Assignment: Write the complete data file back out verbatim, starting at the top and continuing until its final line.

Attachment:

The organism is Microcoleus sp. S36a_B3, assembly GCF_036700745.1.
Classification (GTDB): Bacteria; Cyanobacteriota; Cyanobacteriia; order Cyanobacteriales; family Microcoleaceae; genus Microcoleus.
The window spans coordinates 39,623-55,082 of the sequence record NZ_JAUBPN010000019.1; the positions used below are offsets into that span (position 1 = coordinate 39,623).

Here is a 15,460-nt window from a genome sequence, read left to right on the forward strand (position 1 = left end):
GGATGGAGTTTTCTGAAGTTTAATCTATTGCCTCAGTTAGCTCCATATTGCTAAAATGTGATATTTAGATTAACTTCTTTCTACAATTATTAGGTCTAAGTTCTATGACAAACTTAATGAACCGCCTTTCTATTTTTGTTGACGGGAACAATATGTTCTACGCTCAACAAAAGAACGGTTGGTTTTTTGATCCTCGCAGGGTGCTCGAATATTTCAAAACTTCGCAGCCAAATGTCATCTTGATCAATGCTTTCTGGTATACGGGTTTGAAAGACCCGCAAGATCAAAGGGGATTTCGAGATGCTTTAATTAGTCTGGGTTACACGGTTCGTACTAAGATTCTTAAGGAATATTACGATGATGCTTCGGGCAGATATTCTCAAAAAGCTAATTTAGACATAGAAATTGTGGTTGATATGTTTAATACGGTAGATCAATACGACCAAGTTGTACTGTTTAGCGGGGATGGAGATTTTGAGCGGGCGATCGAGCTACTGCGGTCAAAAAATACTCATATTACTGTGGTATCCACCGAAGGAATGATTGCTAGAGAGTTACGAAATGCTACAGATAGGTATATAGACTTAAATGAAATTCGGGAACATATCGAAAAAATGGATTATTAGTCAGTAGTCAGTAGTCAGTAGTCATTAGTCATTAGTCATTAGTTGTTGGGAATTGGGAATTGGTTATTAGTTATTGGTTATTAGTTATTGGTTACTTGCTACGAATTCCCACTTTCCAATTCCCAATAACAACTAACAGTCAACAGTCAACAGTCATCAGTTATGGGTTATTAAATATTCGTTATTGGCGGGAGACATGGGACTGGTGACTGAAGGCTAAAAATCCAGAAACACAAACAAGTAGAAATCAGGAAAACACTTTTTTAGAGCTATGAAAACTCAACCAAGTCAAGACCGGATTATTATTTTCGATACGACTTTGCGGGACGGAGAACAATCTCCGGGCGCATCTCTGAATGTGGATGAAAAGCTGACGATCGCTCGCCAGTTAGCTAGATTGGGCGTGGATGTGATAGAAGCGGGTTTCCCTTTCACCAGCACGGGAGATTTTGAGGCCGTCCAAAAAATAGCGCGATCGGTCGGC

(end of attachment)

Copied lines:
The organism is Microcoleus sp. S36a_B3, assembly GCF_036700745.1.
Classification (GTDB): Bacteria; Cyanobacteriota; Cyanobacteriia; order Cyanobacteriales; family Microcoleaceae; genus Microcoleus.
The window spans coordinates 39,623-55,082 of the sequence record NZ_JAUBPN010000019.1; the positions used below are offsets into that span (position 1 = coordinate 39,623).

Here is a 15,460-nt window from a genome sequence, read left to right on the forward strand (position 1 = left end):
GGATGGAGTTTTCTGAAGTTTAATCTATTGCCTCAGTTAGCTCCATATTGCTAAAATGTGATATTTAGATTAACTTCTTTCTACAATTATTAGGTCTAAGTTCTATGACAAACTTAATGAACCGCCTTTCTATTTTTGTTGACGGGAACAATATGTTCTACGCTCAACAAAAGAACGGTTGGTTTTTTGATCCTCGCAGGGTGCTCGAATATTTCAAAACTTCGCAGCCAAATGTCATCTTGATCAATGCTTTCTGGTATACGGGTTTGAAAGACCCGCAAGATCAAAGGGGATTTCGAGATGCTTTAATTAGTCTGGGTTACACGGTTCGTACTAAGATTCTTAAGGAATATTACGATGATGCTTCGGGCAGATATTCTCAAAAAGCTAATTTAGACATAGAAATTGTGGTTGATATGTTTAATACGGTAGATCAATACGACCAAGTTGTACTGTTTAGCGGGGATGGAGATTTTGAGCGGGCGATCGAGCTACTGCGGTCAAAAAATACTCATATTACTGTGGTATCCACCGAAGGAATGATTGCTAGAGAGTTACGAAATGCTACAGATAGGTATATAGACTTAAATGAAATTCGGGAACATATCGAAAAAATGGATTATTAGTCAGTAGTCAGTAGTCAGTAGTCATTAGTCATTAGTCATTAGTTGTTGGGAATTGGGAATTGGTTATTAGTTATTGGTTATTAGTTATTGGTTACTTGCTACGAATTCCCACTTTCCAATTCCCAATAACAACTAACAGTCAACAGTCAACAGTCATCAGTTATGGGTTATTAAATATTCGTTATTGGCGGGAGACATGGGACTGGTGACTGAAGGCTAAAAATCCAGAAACACAAACAAGTAGAAATCAGGAAAACACTTTTTTAGAGCTATGAAAACTCAACCAAGTCAAGACCGGATTATTATTTTCGATACGACTTTGCGGGACGGAGAACAATCTCCGGGCGCATCTCTGAATGTGGATGAAAAGCTGACGATCGCTCGCCAGTTAGCTAGATTGGGCGTGGATGTGATAGAAGCGGGTTTCCCTTTCACCAGCACGGGAGATTTTGAGGCCGTCCAAAAAATAGCGCGATCGGTCGGC